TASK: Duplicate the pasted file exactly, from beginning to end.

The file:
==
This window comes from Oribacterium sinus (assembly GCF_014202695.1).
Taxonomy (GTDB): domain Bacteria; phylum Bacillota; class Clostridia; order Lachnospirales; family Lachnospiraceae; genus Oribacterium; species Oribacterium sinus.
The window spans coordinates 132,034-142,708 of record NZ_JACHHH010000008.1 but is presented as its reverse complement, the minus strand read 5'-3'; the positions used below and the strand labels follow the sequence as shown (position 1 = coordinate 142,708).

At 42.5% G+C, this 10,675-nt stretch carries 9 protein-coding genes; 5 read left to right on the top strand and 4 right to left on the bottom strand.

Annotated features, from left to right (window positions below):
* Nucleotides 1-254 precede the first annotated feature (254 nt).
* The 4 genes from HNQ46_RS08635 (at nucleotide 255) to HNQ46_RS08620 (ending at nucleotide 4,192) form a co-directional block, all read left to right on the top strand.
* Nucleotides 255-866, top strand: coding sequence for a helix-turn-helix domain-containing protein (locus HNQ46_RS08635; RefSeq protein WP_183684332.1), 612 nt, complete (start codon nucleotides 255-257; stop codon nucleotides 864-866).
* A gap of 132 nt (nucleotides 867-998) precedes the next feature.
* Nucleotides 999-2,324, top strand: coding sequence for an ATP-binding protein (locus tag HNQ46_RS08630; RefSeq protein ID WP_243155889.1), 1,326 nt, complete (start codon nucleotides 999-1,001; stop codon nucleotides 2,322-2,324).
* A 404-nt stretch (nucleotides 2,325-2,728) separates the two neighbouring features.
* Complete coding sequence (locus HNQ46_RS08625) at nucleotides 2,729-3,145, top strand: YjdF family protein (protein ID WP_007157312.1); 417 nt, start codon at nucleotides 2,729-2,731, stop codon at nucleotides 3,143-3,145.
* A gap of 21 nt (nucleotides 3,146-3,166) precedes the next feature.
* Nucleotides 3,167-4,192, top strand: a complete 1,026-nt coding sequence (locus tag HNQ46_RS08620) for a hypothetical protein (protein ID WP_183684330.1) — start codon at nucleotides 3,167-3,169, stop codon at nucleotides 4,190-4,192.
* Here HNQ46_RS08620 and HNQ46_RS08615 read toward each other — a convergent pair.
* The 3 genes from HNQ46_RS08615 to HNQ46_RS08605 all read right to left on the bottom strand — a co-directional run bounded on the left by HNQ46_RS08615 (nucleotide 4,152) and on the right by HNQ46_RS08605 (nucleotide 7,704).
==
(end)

This window comes from Oribacterium sinus (assembly GCF_014202695.1).
Taxonomy (GTDB): domain Bacteria; phylum Bacillota; class Clostridia; order Lachnospirales; family Lachnospiraceae; genus Oribacterium; species Oribacterium sinus.
The window spans coordinates 132,034-142,708 of record NZ_JACHHH010000008.1 but is presented as its reverse complement, the minus strand read 5'-3'; the positions used below and the strand labels follow the sequence as shown (position 1 = coordinate 142,708).

At 42.5% G+C, this 10,675-nt stretch carries 9 protein-coding genes; 5 read left to right on the top strand and 4 right to left on the bottom strand.

Annotated features, from left to right (window positions below):
* Nucleotides 1-254 precede the first annotated feature (254 nt).
* The 4 genes from HNQ46_RS08635 (at nucleotide 255) to HNQ46_RS08620 (ending at nucleotide 4,192) form a co-directional block, all read left to right on the top strand.
* Nucleotides 255-866, top strand: coding sequence for a helix-turn-helix domain-containing protein (locus HNQ46_RS08635; RefSeq protein WP_183684332.1), 612 nt, complete (start codon nucleotides 255-257; stop codon nucleotides 864-866).
* A gap of 132 nt (nucleotides 867-998) precedes the next feature.
* Nucleotides 999-2,324, top strand: coding sequence for an ATP-binding protein (locus tag HNQ46_RS08630; RefSeq protein ID WP_243155889.1), 1,326 nt, complete (start codon nucleotides 999-1,001; stop codon nucleotides 2,322-2,324).
* A 404-nt stretch (nucleotides 2,325-2,728) separates the two neighbouring features.
* Complete coding sequence (locus HNQ46_RS08625) at nucleotides 2,729-3,145, top strand: YjdF family protein (protein ID WP_007157312.1); 417 nt, start codon at nucleotides 2,729-2,731, stop codon at nucleotides 3,143-3,145.
* A gap of 21 nt (nucleotides 3,146-3,166) precedes the next feature.
* Nucleotides 3,167-4,192, top strand: a complete 1,026-nt coding sequence (locus tag HNQ46_RS08620) for a hypothetical protein (protein ID WP_183684330.1) — start codon at nucleotides 3,167-3,169, stop codon at nucleotides 4,190-4,192.
* Here HNQ46_RS08620 and HNQ46_RS08615 read toward each other — a convergent pair.
* The 3 genes from HNQ46_RS08615 to HNQ46_RS08605 all read right to left on the bottom strand — a co-directional run bounded on the left by HNQ46_RS08615 (nucleotide 4,152) and on the right by HNQ46_RS08605 (nucleotide 7,704).